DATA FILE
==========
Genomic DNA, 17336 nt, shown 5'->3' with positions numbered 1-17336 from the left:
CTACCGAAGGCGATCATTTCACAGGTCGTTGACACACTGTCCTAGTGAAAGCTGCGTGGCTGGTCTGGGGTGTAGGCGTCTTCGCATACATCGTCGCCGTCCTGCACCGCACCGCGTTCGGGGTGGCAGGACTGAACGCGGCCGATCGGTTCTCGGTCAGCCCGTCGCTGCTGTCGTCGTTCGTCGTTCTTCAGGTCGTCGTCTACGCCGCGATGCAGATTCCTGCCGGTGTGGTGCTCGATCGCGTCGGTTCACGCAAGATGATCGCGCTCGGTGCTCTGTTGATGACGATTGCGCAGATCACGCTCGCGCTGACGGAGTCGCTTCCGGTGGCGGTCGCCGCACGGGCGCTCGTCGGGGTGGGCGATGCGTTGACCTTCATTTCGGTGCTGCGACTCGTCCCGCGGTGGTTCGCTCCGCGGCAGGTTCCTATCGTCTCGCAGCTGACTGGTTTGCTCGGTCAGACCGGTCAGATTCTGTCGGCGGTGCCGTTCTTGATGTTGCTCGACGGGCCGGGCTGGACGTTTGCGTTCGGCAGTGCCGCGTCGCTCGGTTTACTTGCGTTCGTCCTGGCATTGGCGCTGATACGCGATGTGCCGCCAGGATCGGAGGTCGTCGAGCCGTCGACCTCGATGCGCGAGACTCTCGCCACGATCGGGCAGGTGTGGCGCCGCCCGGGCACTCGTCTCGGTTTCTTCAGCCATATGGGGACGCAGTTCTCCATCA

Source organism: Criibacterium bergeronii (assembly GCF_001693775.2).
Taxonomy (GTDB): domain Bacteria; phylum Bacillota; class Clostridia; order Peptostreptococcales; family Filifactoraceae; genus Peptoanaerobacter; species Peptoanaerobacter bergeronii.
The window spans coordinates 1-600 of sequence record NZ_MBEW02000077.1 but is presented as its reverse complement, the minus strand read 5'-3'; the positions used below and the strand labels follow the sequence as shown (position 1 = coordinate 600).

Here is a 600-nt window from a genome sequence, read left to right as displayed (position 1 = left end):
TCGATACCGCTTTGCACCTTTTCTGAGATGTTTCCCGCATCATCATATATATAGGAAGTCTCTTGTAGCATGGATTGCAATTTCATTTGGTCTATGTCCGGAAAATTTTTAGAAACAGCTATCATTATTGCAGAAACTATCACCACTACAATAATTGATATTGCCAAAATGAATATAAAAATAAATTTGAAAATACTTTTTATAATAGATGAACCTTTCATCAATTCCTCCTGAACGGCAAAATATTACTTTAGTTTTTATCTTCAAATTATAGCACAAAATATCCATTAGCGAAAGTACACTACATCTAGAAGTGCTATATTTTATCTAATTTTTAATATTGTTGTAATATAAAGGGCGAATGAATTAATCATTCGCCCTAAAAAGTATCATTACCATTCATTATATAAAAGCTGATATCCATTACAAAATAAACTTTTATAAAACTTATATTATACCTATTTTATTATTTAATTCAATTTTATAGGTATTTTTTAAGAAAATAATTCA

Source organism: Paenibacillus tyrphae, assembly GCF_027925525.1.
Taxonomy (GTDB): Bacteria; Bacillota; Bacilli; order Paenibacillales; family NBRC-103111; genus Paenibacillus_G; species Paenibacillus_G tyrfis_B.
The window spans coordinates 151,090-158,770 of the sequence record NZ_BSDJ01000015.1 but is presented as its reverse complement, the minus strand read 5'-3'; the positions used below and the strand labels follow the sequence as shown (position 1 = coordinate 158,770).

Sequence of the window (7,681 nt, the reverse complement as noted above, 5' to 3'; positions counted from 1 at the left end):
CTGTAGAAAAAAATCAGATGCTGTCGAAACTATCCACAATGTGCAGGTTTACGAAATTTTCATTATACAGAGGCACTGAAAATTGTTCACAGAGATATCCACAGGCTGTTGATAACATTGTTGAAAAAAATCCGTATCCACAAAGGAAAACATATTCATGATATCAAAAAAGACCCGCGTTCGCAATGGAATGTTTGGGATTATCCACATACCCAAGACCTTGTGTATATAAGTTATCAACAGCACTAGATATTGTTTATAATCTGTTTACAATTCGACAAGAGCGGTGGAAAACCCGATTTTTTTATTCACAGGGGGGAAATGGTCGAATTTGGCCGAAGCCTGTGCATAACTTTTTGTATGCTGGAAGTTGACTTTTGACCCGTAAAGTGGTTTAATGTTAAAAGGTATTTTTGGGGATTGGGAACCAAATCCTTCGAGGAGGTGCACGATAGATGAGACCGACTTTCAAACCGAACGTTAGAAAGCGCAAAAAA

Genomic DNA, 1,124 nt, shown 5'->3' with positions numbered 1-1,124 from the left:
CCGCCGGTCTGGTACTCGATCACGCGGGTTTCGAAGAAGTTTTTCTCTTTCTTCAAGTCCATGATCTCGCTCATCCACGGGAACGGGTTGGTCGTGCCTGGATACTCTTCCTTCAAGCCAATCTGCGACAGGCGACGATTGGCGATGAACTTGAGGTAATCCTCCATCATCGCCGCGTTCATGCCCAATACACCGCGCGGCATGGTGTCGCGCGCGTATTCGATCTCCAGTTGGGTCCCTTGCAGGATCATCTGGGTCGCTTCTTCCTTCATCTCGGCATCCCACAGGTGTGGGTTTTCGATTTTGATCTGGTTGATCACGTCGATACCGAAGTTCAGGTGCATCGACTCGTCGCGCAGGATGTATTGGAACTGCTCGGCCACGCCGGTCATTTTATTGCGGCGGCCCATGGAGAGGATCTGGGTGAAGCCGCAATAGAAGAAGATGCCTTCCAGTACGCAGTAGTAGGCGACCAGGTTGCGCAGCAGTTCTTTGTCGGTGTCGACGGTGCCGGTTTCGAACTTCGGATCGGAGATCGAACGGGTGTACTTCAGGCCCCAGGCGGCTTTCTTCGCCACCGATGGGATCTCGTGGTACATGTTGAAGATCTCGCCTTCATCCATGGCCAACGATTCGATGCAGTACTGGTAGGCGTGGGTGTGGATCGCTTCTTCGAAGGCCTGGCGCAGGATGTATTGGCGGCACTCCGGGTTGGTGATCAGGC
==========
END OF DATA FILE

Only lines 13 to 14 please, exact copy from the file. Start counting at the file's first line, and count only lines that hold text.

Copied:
Genomic DNA, 1,124 nt, shown 5'->3' with positions numbered 1-1,124 from the left:
CCGCCGGTCTGGTACTCGATCACGCGGGTTTCGAAGAAGTTTTTCTCTTTCTTCAAGTCCATGATCTCGCTCATCCACGGGAACGGGTTGGTCGTGCCTGGATACTCTTCCTTCAAGCCAATCTGCGACAGGCGACGATTGGCGATGAACTTGAGGTAATCCTCCATCATCGCCGCGTTCATGCCCAATACACCGCGCGGCATGGTGTCGCGCGCGTATTCGATCTCCAGTTGGGTCCCTTGCAGGATCATCTGGGTCGCTTCTTCCTTCATCTCGGCATCCCACAGGTGTGGGTTTTCGATTTTGATCTGGTTGATCACGTCGATACCGAAGTTCAGGTGCATCGACTCGTCGCGCAGGATGTATTGGAACTGCTCGGCCACGCCGGTCATTTTATTGCGGCGGCCCATGGAGAGGATCTGGGTGAAGCCGCAATAGAAGAAGATGCCTTCCAGTACGCAGTAGTAGGCGACCAGGTTGCGCAGCAGTTCTTTGTCGGTGTCGACGGTGCCGGTTTCGAACTTCGGATCGGAGATCGAACGGGTGTACTTCAGGCCCCAGGCGGCTTTCTTCGCCACCGATGGGATCTCGTGGTACATGTTGAAGATCTCGCCTTCATCCATGGCCAACGATTCGATGCAGTACTGGTAGGCGTGGGTGTGGATCGCTTCTTCGAAGGCCTGGCGCAGGATGTATTGGCGGCACTCCGGGTTGGTGATCAGGC